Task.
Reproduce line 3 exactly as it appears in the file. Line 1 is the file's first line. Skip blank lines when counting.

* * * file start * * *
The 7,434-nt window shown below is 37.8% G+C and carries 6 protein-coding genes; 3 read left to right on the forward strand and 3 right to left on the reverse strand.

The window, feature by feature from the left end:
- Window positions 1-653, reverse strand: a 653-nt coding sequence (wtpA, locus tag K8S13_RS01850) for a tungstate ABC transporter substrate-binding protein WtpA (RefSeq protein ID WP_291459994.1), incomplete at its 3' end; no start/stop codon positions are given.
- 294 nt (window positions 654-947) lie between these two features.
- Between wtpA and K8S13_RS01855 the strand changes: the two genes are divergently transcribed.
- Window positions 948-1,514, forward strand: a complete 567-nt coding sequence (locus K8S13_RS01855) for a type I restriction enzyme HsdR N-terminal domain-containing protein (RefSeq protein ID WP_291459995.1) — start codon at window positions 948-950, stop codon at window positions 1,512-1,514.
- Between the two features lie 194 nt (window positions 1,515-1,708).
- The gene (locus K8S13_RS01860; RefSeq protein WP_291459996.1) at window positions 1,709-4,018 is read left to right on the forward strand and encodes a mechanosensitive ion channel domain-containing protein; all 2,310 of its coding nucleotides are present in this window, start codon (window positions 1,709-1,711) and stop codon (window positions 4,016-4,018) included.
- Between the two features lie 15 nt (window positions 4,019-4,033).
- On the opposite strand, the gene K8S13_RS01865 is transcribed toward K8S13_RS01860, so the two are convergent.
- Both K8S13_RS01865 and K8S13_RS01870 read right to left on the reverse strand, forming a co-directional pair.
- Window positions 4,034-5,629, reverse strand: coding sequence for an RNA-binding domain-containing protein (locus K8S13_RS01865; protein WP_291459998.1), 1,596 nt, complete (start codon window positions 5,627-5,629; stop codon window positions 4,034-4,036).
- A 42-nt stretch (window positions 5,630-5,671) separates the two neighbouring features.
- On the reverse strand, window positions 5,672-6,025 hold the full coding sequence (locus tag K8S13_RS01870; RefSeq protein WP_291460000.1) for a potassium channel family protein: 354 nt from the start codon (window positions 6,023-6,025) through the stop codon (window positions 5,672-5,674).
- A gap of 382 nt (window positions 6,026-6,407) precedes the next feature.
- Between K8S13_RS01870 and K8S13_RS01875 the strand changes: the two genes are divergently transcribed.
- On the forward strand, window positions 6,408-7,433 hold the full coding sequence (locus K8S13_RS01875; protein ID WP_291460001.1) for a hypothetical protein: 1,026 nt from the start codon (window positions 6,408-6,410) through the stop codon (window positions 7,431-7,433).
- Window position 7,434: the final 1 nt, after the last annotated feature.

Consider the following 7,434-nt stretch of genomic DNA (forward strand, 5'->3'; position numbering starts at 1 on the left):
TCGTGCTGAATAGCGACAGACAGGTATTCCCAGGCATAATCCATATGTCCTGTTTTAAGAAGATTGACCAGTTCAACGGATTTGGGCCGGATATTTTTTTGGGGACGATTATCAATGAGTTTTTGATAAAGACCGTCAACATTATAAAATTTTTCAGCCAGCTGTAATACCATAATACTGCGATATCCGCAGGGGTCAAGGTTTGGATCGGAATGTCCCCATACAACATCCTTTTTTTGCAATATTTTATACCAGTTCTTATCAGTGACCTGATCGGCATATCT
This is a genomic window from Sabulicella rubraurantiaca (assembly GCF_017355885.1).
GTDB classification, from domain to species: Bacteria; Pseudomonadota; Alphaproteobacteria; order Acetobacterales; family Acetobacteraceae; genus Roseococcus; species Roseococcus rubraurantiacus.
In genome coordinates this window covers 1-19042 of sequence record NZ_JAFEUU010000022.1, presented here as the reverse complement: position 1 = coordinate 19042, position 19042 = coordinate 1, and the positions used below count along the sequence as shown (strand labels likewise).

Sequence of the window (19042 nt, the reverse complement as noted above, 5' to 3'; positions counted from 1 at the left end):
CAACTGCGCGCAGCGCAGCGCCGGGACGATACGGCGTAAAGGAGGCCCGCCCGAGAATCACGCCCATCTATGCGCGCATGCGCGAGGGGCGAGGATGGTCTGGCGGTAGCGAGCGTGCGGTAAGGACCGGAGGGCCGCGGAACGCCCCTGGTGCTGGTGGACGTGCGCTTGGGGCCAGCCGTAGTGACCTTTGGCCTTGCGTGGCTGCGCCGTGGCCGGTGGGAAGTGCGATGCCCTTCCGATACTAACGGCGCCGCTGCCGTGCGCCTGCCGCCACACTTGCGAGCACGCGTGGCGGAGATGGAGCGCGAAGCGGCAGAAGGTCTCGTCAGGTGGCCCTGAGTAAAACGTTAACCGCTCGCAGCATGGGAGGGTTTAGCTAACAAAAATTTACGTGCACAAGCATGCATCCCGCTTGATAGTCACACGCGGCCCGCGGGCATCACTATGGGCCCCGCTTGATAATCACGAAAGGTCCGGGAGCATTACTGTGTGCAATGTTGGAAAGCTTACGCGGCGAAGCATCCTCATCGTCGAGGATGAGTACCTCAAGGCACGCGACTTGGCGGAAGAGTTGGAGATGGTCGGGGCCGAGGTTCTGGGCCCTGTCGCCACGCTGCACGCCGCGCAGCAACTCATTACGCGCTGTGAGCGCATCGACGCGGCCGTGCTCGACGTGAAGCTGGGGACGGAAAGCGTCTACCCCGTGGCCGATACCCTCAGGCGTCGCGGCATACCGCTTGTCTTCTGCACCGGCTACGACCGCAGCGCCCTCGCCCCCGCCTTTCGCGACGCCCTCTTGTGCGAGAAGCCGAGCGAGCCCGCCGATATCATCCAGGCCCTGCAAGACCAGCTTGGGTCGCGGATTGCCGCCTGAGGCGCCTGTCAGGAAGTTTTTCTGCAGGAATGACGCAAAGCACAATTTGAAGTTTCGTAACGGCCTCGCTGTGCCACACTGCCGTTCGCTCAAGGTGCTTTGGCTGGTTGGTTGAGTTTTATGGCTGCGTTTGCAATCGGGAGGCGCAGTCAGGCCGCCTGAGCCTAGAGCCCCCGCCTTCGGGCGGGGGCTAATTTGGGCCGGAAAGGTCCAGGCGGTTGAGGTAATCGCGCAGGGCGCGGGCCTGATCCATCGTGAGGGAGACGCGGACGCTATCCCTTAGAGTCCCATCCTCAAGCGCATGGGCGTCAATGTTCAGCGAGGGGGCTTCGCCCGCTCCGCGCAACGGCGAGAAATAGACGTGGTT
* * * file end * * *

- Window positions 1-653, reverse strand: a 653-nt coding sequence (wtpA, locus tag K8S13_RS01850) for a tungstate ABC transporter substrate-binding protein WtpA (RefSeq protein ID WP_291459994.1), incomplete at its 3' end; no start/stop codon positions are given.